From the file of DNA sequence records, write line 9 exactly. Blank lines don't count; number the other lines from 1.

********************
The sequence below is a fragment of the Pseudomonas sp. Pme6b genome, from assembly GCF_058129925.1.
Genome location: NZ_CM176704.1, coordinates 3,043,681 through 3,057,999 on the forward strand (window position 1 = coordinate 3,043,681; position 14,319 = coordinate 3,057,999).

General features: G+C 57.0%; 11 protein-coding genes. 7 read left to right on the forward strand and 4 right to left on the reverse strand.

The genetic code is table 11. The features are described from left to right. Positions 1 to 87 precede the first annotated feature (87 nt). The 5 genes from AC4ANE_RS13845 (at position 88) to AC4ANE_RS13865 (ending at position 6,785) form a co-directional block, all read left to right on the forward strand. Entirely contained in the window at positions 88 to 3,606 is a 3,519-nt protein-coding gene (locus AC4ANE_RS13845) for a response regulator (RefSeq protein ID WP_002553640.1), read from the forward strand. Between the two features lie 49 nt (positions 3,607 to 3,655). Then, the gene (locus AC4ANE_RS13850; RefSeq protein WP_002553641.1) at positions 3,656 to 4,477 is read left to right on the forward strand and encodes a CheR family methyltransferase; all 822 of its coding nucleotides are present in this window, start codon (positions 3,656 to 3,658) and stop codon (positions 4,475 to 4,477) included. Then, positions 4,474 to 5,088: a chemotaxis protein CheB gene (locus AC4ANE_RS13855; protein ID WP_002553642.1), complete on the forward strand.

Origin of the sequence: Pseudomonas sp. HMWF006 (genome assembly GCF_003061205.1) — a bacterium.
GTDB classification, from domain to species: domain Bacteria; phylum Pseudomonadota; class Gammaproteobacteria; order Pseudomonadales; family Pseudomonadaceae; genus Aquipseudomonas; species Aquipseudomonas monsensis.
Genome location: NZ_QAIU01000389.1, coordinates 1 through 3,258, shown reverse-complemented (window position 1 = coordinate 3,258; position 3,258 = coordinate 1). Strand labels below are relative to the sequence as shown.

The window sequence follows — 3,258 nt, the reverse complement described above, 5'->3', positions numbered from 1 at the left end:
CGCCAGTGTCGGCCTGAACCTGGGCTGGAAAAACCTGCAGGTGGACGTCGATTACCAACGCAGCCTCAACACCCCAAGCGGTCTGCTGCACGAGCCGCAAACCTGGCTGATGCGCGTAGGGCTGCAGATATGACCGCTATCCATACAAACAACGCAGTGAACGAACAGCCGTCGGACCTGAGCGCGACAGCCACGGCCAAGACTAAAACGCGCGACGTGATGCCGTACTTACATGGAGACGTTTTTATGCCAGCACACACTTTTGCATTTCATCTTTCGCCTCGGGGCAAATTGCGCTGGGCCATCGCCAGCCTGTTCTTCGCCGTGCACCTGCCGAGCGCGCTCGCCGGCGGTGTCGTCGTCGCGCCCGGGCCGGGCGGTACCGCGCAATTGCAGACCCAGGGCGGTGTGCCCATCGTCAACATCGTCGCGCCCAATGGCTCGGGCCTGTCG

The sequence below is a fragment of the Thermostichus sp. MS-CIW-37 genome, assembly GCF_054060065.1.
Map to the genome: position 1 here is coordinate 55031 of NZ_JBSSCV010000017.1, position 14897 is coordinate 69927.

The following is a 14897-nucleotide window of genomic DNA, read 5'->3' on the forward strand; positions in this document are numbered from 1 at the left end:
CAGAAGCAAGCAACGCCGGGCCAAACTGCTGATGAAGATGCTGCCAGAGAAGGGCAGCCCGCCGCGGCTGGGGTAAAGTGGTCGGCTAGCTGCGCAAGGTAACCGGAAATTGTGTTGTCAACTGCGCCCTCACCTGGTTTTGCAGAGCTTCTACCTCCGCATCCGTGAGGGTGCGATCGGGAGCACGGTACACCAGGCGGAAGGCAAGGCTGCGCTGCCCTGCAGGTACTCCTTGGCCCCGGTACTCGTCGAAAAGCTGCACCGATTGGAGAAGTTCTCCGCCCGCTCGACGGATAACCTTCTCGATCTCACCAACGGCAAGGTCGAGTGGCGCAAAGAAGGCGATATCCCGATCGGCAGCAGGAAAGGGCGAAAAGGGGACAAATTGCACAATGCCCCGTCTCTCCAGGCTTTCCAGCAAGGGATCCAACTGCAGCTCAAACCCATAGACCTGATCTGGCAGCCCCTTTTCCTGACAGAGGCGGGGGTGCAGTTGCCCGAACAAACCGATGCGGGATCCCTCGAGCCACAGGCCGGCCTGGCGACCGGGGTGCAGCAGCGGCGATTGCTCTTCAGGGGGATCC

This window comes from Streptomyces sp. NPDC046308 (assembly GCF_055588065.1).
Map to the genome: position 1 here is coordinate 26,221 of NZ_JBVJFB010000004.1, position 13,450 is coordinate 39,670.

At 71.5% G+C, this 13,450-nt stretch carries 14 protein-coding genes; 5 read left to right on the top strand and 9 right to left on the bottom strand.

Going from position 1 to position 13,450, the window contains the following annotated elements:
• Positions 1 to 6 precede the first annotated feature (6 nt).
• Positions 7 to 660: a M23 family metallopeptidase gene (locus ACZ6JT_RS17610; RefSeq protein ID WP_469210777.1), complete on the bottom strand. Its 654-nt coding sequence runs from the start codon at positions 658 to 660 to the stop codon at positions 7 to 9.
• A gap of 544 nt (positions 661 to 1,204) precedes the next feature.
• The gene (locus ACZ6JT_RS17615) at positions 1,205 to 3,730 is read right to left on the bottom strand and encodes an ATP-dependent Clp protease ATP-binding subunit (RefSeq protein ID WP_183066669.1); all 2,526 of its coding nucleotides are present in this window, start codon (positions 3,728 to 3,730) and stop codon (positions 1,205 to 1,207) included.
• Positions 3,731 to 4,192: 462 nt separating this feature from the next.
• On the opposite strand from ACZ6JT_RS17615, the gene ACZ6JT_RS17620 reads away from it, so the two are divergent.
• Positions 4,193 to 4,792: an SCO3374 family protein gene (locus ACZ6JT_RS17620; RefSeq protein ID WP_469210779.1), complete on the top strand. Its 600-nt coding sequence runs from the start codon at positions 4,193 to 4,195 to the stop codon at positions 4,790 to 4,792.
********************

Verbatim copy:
CGCCAGTGTCGGCCTGAACCTGGGCTGGAAAAACCTGCAGGTGGACGTCGATTACCAACGCAGCCTCAACACCCCAAGCGGTCTGCTGCACGAGCCGCAAACCTGGCTGATGCGCGTAGGGCTGCAGATATGACCGCTATCCATACAAACAACGCAGTGAACGAACAGCCGTCGGACCTGAGCGCGACAGCCACGGCCAAGACTAAAACGCGCGACGTGATGCCGTACTTACATGGAGACGTTTTTATGCCAGCACACACTTTTGCATTTCATCTTTCGCCTCGGGGCAAATTGCGCTGGGCCATCGCCAGCCTGTTCTTCGCCGTGCACCTGCCGAGCGCGCTCGCCGGCGGTGTCGTCGTCGCGCCCGGGCCGGGCGGTACCGCGCAATTGCAGACCCAGGGCGGTGTGCCCATCGTCAACATCGTCGCGCCCAATGGCTCGGGCCTGTCG